[VoxSpace Life] Afroz Shah: The Man Who Brought Back The Olive Ridleys To Versova Beach

Olive Ridley’s Return To Mumbai

A rare sight was witnessed by the people of Mumbai’s Versova beach when hundreds of tiny olive-green turtles walked towards the Arabian sea. These little hatchlings, from a vulnerable turtle species, were spotted in the southern end of Mumbai’s Versova beach after decades. This, however, is not something that has happened by chance. The credit of this goes to one man, who has put in persistent efforts and hard work. Afroz Shah, a lawyer by profession, is the man behind what the United Nations has called the “world’s largest cleanup project”.

Bringing Back The Glory Of The Beach 

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Over the past two years, Mumbai’s Versova beach has gone from being a dump yard to being a clean and pristine coastline. which now also serves as the breeding ground for sea turtles. In 2015, when Afroz Shah moved to his new apartment near Versova beach area, he noticed huge piles of plastic waste, some of which was as high as 5.5 to 6 feet tall. He along with his neighbour Harbansh Mathur (who passed away shortly after that) decided to take up the work of cleaning the beach, and this was the inception of this mammoth task. Seeing the efforts put in by these two, a group of local residents volunteered into the same and almost 50,000 kilograms of waste was cleared off the shore. What started as a drive grew into a massive movement and eventually, more than hundreds of volunteers from different walks of life came together and soon the Versova Resident Volunteers(VRV) group was formed. Till date, the team has cleaned almost 5 millions kilograms of trash from the beach. This clean up includes cleaning of public toilets around the beach, to check for the sewage waste, cleaning of the plastic waste, planting hundreds of coconut trees as well as sensitisation drives for the people.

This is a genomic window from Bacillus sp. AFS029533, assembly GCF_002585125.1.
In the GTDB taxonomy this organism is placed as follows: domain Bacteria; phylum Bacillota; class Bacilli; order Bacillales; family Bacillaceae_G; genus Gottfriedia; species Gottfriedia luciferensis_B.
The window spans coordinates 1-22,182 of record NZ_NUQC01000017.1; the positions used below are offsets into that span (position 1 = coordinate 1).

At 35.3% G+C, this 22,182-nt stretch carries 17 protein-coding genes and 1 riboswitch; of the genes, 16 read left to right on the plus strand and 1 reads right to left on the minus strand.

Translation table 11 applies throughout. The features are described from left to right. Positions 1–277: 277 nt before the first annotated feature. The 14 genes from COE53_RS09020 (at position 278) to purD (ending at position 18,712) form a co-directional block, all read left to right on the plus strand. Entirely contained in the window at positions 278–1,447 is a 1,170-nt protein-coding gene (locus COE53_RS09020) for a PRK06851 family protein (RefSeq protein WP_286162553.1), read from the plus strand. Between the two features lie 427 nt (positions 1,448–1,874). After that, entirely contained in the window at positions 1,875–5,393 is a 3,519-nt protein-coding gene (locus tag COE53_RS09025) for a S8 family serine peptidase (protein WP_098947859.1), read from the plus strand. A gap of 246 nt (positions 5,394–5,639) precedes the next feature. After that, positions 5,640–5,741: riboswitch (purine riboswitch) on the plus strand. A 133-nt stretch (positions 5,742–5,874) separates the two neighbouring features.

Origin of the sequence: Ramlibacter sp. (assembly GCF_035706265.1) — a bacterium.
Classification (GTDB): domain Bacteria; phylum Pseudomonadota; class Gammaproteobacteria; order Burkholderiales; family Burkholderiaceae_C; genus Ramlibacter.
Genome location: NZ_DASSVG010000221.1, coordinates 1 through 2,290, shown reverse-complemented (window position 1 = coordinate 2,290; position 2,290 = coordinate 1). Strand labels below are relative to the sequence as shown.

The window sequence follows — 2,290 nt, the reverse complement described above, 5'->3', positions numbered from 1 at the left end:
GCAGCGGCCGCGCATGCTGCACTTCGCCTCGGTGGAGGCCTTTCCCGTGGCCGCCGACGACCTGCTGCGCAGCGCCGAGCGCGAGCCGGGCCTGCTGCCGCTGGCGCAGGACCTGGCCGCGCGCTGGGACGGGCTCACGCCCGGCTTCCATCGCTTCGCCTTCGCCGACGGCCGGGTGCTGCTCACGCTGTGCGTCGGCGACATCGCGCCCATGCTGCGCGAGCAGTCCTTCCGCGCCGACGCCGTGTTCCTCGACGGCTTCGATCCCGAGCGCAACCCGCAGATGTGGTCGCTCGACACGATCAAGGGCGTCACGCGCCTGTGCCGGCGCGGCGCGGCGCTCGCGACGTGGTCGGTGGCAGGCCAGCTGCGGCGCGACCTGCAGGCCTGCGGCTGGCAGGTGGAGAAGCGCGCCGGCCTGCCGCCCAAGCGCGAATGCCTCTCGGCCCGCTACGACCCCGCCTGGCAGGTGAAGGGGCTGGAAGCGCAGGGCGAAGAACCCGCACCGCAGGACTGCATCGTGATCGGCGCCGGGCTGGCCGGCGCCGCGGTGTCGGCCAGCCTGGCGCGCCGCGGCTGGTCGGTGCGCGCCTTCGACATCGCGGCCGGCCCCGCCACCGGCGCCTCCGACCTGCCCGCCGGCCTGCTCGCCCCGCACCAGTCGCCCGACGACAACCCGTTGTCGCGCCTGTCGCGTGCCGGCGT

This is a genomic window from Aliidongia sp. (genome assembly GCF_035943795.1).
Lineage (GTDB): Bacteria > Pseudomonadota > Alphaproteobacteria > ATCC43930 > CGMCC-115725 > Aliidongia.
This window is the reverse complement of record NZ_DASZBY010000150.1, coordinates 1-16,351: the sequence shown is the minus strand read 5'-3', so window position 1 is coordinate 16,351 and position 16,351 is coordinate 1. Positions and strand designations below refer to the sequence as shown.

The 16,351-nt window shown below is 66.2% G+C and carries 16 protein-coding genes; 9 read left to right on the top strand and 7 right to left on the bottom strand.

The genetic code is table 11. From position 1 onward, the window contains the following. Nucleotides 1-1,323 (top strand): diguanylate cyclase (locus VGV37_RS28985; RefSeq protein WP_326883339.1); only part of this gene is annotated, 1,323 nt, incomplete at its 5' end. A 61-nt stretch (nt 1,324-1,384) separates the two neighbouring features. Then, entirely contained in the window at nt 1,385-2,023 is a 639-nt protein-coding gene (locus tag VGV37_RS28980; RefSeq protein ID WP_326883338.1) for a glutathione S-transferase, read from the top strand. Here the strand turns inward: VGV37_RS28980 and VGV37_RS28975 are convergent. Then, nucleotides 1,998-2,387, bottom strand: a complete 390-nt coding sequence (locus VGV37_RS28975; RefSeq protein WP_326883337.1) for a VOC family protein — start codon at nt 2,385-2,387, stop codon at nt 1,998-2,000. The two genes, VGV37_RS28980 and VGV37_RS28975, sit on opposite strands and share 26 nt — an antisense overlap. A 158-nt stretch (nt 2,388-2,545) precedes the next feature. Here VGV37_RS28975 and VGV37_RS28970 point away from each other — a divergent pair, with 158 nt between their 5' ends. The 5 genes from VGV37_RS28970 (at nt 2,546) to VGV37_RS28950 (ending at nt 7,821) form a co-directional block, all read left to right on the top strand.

Afroz Shah – Practising What He Preached

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During the first few days, Shah would go from door to door, educating people and setting an example by taking up the work himself. Since then there has been no looking back for him or the movement. The initiative has garnered support from across the world: from political leaders, international organisations and celebrities from all walks of life. It now has almost 300 volunteers weekly and the numbers are only increasing. The initiative suffered a minor set back when Shah decided to suspend the cleanup drive in its 109th week because of the institutional lethargy and the harassment of the volunteers by the local goons. It, however, came back to life in the days that followed when the government and different political parties assured their full support to the cause and the movement.

Mr Shah has been a recipient of many award and accolades for his contribution to the society and environment, which includes being recognised as “a champion of the earth” by the United Nations, which is the United Nations’ highest environmental award. In one of his interviews, he said, “I am ocean lover and feel we owe a duty to our ocean to make it free of plastic. I just hope this is the beginning for coastal communities across India and the world.”

An Environmental Hero Indeed

There is no doubt that the environment has been at the receiving end of the human’s greed, and it has been the biggest sufferer in the process. We see drying rivers and melting ice and killing draughts and blame the climate change for it but we fail to look beyond it and look at our own roles in bringing about this climate change. It is times when washed up dead whales and disappearing dolphins make it to national news, Mr Shah’s efforts and the return of these olive greens give us hope that all is not lost and if we try really hard we might be able to undo what we have done to the earth.

While his contribution has been recognised both nationally and internationally, we still wait for a day when the government will become a party to this initiative by taking it to the national level. India is currently dealing with its worst ever phase, in terms of pollution: water, land and air, and it needs more people like him. People like Afroz Shah have paved way for others to follow. The movement has inspired many to take up individual projects like the Khan River Cleanup in Indore and many more.  It only makes sense to clean one’s own mess. In the words of Mr Shah, “ there has been a loss of sense of belonging, you can have laws, policies, regulations in place, but if the community doesn’t have a sense of belonging, you can see what happens.”

Mr Shah is a hero to be celebrated and followed if we want a world where we can live and breath in.